Report by Will Storey–RFE/RL
The Organization for Security and Cooperation in Europe (OSCE) has become almost completely outdated and is in need of renovation. That sentiment, exhorted by a panel of experts at the Center for Strategic and International Studies on Tuesday, stems from a call by several OSCE members for a summit of the heads of state in 2010. The summit would reexamine and revamp a number of treaties that, having been written at least a decade ago, are generally seen as obsolete and out of touch with the realities of European relations.
The roughly thirty attendees of the roundtable discussion had few questions for the panelists, who generally concurred that of the major conflicts in which the OSCE has played a role, it has underperformed in nearly all of them. Jon Chickey, of the National Defense University, claimed that the summit, should it convene, must revisit the Vienna Document and the Treaty on Conventional Armed Forces in Europe (CFE). The former, signed in 1990 and last updated in 1999, was designed to bolster trust throughout the region by increasing military transparency. The latter, signed in 1990 and amended in 1996, establishes quantifiable limits of conventional military equipment and called for destruction of excess weaponry. Both were enacted while the dregs of the Cold War mindset still lingered amongst the member nations, and, according to the panel, fail to account for contemporary political realities.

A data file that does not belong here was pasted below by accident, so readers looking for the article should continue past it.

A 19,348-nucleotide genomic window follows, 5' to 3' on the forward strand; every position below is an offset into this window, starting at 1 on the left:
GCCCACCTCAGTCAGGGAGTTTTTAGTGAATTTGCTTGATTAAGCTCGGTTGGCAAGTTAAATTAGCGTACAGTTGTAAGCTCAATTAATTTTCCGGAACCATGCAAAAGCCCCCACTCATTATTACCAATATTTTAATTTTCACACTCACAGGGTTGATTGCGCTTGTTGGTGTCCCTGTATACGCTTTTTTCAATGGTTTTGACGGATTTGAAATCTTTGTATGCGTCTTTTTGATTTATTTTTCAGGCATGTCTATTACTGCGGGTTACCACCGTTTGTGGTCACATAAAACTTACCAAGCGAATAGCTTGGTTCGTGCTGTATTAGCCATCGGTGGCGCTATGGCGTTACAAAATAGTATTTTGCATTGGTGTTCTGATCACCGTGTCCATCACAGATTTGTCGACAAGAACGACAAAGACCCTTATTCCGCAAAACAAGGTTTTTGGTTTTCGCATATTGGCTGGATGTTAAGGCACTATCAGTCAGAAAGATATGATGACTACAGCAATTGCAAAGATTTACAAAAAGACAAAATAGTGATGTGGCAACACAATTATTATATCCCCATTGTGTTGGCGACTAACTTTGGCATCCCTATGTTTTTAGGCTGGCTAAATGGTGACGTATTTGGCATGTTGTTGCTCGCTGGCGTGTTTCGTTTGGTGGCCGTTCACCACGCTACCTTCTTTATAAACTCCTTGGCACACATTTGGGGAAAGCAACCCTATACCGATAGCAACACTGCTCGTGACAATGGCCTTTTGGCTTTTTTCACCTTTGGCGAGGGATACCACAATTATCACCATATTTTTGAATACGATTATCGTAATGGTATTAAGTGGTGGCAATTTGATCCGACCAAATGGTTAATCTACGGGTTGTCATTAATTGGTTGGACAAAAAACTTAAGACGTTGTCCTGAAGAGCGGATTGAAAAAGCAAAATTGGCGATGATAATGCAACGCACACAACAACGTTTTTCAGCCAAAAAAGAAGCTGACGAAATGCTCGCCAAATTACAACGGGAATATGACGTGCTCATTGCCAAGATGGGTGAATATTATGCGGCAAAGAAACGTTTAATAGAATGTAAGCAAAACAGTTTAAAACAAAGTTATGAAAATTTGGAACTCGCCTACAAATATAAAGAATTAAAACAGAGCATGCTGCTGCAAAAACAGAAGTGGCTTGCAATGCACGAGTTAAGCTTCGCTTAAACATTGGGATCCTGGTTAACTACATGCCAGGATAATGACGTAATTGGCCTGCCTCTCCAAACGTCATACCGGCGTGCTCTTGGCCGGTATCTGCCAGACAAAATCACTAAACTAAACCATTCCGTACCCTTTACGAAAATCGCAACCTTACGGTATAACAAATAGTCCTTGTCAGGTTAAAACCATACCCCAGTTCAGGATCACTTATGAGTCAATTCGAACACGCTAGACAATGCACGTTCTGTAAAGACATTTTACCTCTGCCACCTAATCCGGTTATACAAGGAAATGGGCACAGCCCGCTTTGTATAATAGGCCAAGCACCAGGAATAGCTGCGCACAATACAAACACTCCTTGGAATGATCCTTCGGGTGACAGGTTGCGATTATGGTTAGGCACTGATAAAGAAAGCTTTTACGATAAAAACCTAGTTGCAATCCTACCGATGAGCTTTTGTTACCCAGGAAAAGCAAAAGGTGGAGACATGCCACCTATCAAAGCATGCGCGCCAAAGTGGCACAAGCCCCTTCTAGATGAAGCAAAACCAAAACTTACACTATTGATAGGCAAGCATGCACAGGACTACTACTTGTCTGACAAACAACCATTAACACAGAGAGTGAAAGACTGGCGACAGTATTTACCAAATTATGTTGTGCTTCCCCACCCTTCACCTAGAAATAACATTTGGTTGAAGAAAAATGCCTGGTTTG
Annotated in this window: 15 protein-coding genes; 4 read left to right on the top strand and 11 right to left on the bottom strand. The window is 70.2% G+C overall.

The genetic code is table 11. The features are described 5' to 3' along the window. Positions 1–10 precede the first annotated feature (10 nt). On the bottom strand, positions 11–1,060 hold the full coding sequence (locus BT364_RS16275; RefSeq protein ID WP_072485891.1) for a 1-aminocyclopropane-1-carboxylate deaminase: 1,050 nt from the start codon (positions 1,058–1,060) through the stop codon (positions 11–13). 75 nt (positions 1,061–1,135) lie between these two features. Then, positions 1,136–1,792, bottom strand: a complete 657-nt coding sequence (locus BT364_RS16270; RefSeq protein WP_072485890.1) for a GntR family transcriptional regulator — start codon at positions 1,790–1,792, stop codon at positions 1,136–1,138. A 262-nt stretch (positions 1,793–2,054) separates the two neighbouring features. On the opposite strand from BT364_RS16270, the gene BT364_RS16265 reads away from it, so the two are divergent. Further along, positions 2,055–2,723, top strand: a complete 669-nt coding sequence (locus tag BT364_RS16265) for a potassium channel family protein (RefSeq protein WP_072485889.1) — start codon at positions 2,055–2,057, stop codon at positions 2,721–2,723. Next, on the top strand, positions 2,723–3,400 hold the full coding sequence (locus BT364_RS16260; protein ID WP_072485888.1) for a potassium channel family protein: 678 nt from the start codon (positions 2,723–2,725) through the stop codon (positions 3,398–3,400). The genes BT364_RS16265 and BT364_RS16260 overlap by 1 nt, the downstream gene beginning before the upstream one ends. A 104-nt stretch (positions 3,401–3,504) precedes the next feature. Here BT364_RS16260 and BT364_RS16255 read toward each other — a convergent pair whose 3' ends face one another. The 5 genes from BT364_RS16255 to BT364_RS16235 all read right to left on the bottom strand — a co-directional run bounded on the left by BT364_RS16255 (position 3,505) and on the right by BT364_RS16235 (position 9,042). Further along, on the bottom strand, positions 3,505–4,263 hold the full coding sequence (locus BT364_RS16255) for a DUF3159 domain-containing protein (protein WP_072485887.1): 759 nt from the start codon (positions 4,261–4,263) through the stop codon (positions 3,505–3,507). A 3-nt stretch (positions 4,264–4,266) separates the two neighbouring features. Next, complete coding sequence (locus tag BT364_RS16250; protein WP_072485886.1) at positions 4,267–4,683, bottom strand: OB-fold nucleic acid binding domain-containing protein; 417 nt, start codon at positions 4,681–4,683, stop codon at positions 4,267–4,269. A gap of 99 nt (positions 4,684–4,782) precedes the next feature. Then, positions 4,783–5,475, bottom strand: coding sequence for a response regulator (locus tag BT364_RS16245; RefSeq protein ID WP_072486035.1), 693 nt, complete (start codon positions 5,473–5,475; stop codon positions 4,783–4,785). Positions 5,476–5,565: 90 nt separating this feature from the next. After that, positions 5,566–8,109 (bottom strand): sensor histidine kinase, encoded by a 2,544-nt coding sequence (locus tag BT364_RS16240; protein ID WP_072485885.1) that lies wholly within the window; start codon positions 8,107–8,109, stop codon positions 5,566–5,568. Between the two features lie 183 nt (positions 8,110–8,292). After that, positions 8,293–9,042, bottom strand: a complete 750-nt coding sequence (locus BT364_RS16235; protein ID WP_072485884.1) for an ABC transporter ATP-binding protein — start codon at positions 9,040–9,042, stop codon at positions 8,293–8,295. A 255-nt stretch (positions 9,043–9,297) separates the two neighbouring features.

“Neither of these documents are going to be ready for revision this calendar year,” stated Chickey. He reiterated, however, the need for the OSCE to take the time to modernize them in a context that accounts for the recent activities of Russia (which suspended the CFE in 2007 and engaged in conflict with Georgia, an OSCE member, in 2008) and the possible ramifications of the war in Afghanistan. “Documents are instruments,” he explained, “not ends in themselves.”
Fellow panel member and Research Fellow at the Heritage Foundation, Ariel Cohen, agreed and elaborated that the OSCE is altogether ineffective as an international body. He urged for the organization to focus on crisis prevention and efficient deployment of “interveners”, specifically citing the organization’s response to the violence in Kyrgyzstan. Stating that many if not all of the members of the OSCE stand to benefit from its improvement, he “hope[s] all the members will draw a lesson from Kyrgyzstan and cooperate.”
The government of Kazakhstan, which has chaired the OSCE since January, was represented at the panel by Ambassador to the United States, Erlan Idrissov. “It is high time for the OSCE…to take Eurasia seriously,” he said in reference to the necessary steps the organization must take to remain pertinent in the future. He elaborated that the “Four T’s”, (trust, tradition, transparency, and tolerance), upon which the OSCE was founded, need to continue guiding it into the future. He concluded with a “sincere call to major actors to see opportunities.”
According to Janusz Bugajski, the panel’s moderator, the decision to hold a summit this year will be made some time in the third week of July.